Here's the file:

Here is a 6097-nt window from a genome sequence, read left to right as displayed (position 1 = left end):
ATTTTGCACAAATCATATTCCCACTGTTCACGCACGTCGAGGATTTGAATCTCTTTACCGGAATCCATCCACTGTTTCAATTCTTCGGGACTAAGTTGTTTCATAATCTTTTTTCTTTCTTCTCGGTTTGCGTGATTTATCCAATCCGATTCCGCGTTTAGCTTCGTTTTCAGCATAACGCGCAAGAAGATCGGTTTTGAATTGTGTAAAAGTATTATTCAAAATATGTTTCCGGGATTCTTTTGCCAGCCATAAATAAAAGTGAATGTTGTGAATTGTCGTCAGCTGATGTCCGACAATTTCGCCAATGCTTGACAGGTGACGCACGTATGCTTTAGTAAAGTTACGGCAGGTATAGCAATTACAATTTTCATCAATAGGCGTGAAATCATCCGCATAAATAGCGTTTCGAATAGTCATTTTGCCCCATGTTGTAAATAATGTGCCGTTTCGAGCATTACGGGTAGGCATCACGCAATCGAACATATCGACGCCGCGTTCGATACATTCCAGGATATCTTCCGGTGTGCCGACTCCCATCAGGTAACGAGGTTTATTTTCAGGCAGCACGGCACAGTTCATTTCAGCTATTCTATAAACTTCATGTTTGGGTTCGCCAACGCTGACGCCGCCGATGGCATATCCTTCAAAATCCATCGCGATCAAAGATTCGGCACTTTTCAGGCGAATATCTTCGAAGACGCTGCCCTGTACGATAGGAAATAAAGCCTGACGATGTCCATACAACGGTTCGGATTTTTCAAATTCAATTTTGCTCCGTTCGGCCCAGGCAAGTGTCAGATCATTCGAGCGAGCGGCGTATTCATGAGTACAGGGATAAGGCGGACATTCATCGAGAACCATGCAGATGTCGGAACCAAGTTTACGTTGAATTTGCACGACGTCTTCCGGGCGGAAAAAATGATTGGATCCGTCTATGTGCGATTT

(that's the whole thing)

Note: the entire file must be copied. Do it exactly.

Here is a 6097-nt window from a genome sequence, read left to right as displayed (position 1 = left end):
ATTTTGCACAAATCATATTCCCACTGTTCACGCACGTCGAGGATTTGAATCTCTTTACCGGAATCCATCCACTGTTTCAATTCTTCGGGACTAAGTTGTTTCATAATCTTTTTTCTTTCTTCTCGGTTTGCGTGATTTATCCAATCCGATTCCGCGTTTAGCTTCGTTTTCAGCATAACGCGCAAGAAGATCGGTTTTGAATTGTGTAAAAGTATTATTCAAAATATGTTTCCGGGATTCTTTTGCCAGCCATAAATAAAAGTGAATGTTGTGAATTGTCGTCAGCTGATGTCCGACAATTTCGCCAATGCTTGACAGGTGACGCACGTATGCTTTAGTAAAGTTACGGCAGGTATAGCAATTACAATTTTCATCAATAGGCGTGAAATCATCCGCATAAATAGCGTTTCGAATAGTCATTTTGCCCCATGTTGTAAATAATGTGCCGTTTCGAGCATTACGGGTAGGCATCACGCAATCGAACATATCGACGCCGCGTTCGATACATTCCAGGATATCTTCCGGTGTGCCGACTCCCATCAGGTAACGAGGTTTATTTTCAGGCAGCACGGCACAGTTCATTTCAGCTATTCTATAAACTTCATGTTTGGGTTCGCCAACGCTGACGCCGCCGATGGCATATCCTTCAAAATCCATCGCGATCAAAGATTCGGCACTTTTCAGGCGAATATCTTCGAAGACGCTGCCCTGTACGATAGGAAATAAAGCCTGACGATGTCCATACAACGGTTCGGATTTTTCAAATTCAATTTTGCTCCGTTCGGCCCAGGCAAGTGTCAGATCATTCGAGCGAGCGGCGTATTCATGAGTACAGGGATAAGGCGGACATTCATCGAGAACCATGCAGATGTCGGAACCAAGTTTACGTTGAATTTGCACGACGTCTTCCGGGCGGAAAAAATGATTGGATCCGTCTATGTGCGATTT